Tuesday Weld  as Christian

The criminally underrated Miss Weld turns in a fine performance as The Kid’s sweet but slightly dimwitted girl Christian. Tuesday had previously costarred opposite McQueen in SOLDIER IN THE RAIN, and the pair work well together.

Joan Blondell  as Lady Fingers

Another 30’s icon, Our Girl Joanie is at her best as the boisterous, been-there-done-that relief dealer Lady Fingers. Blondell and Robinson were reunited here for the first time since 1936’s BULLETS OR BALLOTS, and watching these two old pros together again is a joy!

Rip Torn  as Slade

The late, great Rip Torn, who passed away a few short days ago at age 88, plays Slade, the bad guy of the piece. He’s the embodiment of Southern decadence, and is always worth watching (for more Rip Torn performances, watch his Judas Iscariot in KING OF KINGS, writer Henry Miller in TROPIC OF CANCER, country singer Maury Dann in PAYDAY, and of course Zed in the MEN IN BLACK movies. Rest in peace, Rip).

Jack Weston as Pig

Weston doesn’t get much attention these days, but this marvelous character actor graced us in movies ranging from THE INCREDIBLE MR. LIMPET to WAIT UNTIL DARK, CACTUS FLOWER to GATOR, HIGH ROAD TO CHINA to DIRTY DANCING. His role is small here, but Weston always manages to shine.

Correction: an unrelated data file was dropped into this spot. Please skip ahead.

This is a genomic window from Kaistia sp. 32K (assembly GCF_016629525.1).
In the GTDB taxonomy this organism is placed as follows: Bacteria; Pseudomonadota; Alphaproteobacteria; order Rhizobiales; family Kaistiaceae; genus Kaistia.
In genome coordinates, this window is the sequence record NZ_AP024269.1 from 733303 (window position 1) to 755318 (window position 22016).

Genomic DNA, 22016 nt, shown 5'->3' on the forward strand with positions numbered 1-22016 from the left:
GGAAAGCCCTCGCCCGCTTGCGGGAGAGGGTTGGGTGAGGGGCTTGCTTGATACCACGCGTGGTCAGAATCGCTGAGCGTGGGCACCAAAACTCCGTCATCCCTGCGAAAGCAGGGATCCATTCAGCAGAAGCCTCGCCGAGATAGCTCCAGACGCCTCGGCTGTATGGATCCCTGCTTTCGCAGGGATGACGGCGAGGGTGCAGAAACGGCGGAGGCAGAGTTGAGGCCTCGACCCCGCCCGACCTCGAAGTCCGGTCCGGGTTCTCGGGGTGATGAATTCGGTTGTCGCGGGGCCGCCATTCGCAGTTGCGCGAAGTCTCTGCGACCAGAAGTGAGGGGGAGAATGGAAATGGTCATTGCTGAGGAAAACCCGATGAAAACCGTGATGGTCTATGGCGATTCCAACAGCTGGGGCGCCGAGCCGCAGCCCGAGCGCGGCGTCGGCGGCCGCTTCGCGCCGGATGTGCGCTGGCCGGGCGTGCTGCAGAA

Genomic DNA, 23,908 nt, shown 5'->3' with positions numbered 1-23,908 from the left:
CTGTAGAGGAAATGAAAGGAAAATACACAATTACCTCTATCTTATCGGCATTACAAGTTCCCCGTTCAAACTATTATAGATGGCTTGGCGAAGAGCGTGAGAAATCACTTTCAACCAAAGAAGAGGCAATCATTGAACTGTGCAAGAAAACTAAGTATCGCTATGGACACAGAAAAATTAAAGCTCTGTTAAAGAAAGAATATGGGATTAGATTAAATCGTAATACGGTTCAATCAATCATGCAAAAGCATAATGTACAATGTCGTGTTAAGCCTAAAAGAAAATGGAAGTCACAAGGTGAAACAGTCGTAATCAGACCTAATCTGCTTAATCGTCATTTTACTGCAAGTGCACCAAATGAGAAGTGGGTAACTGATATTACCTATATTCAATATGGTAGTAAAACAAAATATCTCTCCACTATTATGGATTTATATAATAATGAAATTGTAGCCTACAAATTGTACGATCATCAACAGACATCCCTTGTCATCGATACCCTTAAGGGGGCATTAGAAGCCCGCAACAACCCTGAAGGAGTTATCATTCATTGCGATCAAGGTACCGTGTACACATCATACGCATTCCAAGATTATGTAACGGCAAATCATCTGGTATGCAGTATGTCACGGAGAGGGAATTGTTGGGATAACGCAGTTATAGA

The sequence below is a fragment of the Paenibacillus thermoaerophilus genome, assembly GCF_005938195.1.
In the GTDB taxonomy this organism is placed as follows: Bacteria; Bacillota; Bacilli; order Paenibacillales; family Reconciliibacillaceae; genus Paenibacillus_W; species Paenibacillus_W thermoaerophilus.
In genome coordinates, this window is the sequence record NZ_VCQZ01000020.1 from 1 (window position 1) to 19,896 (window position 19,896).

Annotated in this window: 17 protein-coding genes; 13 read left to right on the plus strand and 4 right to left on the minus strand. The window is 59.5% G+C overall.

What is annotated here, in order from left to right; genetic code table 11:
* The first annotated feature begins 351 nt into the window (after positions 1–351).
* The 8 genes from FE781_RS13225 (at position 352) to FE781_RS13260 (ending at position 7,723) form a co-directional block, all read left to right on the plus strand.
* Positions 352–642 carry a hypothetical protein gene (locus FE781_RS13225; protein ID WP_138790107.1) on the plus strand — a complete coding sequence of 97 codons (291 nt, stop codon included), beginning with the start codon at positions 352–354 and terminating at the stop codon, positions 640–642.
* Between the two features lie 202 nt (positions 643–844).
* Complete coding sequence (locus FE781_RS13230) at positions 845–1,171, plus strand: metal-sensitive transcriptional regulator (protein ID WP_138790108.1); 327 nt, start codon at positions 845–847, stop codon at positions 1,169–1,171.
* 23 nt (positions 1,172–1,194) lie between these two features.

Cab Calloway as Yeller

Like Weston, Calloway’s part is small, but without the “Hi-De-Ho” Man, THE CINCINNATI KID just wouldn’t have been the same. Calloway hadn’t been on American screens since 1958’s ST. LOUIS BLUES, and it’s always a treat to see him again.

Add to that list a plethora of Familiar Faces, including Jeff Corey , Robert DoQui, Theo Marcuse, Burt Mustin, Milton Selzer, Ron Soble, Karl Swenson, Dub Taylor , Irene Tedrow (as Tuesday’s mom), Charles Wagenheim , and Midge Ware, and you’ve got a Master Class of screen acting going on (and a special shout-out goes to young Ken Grant as the nickle-pitching shoeshine boy). Lalo Schifrin provides the jazzy score, DP Philip Lathrop’s shot composition is perfectly framed, and future director Hal Ashby adds some stunning editing work. THE CINCINNATI KID is a real treat for film buffs, one I’ve seen many times over, and surely will again.